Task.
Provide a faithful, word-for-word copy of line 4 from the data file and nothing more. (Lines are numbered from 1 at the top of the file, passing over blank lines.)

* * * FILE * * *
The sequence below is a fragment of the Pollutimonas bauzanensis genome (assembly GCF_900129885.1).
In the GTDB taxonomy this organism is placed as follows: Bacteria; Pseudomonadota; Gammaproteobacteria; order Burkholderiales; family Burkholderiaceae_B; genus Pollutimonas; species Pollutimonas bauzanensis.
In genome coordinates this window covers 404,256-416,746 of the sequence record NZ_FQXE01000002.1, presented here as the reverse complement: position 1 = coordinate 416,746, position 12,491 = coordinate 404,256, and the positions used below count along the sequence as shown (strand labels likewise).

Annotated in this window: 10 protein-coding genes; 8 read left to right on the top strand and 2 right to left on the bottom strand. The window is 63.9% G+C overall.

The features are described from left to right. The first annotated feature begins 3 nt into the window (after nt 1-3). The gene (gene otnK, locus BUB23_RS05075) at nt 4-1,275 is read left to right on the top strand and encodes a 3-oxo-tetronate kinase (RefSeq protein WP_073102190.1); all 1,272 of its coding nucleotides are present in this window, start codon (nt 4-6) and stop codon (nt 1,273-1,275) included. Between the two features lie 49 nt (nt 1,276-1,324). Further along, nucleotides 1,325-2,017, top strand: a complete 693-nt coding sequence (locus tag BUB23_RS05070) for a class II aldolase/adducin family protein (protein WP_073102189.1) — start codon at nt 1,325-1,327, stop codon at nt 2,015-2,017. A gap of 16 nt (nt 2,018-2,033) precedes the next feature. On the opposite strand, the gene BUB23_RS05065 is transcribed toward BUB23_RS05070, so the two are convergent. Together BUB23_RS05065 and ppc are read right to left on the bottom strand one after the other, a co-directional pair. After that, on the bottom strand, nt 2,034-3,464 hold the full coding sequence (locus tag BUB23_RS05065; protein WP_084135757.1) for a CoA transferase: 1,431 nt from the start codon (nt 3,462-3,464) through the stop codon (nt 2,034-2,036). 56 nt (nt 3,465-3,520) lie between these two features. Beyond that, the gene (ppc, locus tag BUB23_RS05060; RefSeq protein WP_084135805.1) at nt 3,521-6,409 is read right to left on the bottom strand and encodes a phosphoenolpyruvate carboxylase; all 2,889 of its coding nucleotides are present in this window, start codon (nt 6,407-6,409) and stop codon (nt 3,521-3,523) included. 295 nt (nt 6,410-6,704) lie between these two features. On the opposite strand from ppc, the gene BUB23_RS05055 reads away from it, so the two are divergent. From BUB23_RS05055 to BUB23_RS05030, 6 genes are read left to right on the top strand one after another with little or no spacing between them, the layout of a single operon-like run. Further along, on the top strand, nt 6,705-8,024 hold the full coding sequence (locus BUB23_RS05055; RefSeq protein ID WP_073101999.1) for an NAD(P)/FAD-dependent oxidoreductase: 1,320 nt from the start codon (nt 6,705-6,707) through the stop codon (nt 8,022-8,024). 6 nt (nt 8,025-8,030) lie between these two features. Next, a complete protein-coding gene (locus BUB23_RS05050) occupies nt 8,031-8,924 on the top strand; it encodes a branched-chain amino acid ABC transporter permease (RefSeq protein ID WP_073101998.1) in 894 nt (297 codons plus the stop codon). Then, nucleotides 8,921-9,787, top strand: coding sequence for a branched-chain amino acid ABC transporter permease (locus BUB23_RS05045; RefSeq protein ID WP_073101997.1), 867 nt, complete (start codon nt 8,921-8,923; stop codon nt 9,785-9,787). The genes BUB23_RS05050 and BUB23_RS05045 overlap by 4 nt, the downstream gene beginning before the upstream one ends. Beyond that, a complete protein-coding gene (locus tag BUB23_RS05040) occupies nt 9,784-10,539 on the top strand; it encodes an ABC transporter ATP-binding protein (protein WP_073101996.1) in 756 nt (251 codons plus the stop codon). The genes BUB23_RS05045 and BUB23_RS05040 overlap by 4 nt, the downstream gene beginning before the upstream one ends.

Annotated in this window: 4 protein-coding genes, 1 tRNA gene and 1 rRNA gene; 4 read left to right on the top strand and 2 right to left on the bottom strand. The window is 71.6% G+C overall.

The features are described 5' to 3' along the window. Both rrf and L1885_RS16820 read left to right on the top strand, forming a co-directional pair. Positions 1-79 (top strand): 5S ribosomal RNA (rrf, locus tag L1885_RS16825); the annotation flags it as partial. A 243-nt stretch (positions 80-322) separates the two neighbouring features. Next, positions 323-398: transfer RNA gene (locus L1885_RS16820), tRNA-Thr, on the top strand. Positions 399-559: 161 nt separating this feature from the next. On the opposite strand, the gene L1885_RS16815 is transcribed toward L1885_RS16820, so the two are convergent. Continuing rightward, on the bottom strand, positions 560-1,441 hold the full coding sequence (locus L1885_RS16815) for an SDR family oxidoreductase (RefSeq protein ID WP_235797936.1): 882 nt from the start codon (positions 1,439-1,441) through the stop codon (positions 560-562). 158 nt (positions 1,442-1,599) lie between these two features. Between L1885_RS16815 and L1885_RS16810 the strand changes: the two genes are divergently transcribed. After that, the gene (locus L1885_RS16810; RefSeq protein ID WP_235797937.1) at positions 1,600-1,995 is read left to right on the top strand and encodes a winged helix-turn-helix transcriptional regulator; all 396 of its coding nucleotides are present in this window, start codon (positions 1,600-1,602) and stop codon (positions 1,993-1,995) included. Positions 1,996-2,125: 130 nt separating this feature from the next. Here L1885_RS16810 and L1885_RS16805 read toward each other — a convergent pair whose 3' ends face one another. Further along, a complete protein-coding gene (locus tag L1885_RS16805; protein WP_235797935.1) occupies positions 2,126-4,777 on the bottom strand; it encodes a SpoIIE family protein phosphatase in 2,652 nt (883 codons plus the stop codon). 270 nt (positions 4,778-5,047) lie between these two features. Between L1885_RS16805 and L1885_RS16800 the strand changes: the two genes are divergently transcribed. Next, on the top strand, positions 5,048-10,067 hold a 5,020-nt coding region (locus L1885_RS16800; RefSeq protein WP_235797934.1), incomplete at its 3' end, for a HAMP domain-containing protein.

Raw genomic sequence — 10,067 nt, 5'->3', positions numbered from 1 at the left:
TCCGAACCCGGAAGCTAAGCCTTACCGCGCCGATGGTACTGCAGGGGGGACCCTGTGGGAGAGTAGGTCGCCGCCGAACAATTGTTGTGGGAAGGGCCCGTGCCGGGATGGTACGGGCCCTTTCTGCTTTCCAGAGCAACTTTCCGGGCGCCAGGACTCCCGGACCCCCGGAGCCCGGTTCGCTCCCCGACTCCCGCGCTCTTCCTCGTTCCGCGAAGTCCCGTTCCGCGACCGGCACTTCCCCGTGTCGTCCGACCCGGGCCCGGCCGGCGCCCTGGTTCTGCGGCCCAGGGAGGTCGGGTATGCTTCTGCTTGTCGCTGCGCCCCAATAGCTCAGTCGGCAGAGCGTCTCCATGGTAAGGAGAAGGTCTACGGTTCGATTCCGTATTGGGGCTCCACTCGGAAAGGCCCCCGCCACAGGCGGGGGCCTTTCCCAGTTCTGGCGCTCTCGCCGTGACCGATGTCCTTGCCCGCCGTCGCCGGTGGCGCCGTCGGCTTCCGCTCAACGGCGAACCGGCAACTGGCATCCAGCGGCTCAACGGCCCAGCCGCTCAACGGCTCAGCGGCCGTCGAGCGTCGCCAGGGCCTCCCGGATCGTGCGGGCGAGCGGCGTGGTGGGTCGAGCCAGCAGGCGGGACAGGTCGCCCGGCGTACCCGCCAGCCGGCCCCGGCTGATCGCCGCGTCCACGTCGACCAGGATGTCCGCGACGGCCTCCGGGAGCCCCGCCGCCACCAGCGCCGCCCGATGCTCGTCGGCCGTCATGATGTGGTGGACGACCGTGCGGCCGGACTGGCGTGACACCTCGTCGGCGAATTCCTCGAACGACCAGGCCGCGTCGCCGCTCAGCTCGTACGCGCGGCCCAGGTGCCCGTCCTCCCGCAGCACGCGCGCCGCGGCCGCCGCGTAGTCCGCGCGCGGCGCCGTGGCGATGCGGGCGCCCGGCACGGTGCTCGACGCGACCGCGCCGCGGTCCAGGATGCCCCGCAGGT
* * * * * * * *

Annotated in this window: 10 protein-coding genes; 8 read left to right on the top strand and 2 right to left on the bottom strand. The window is 63.9% G+C overall.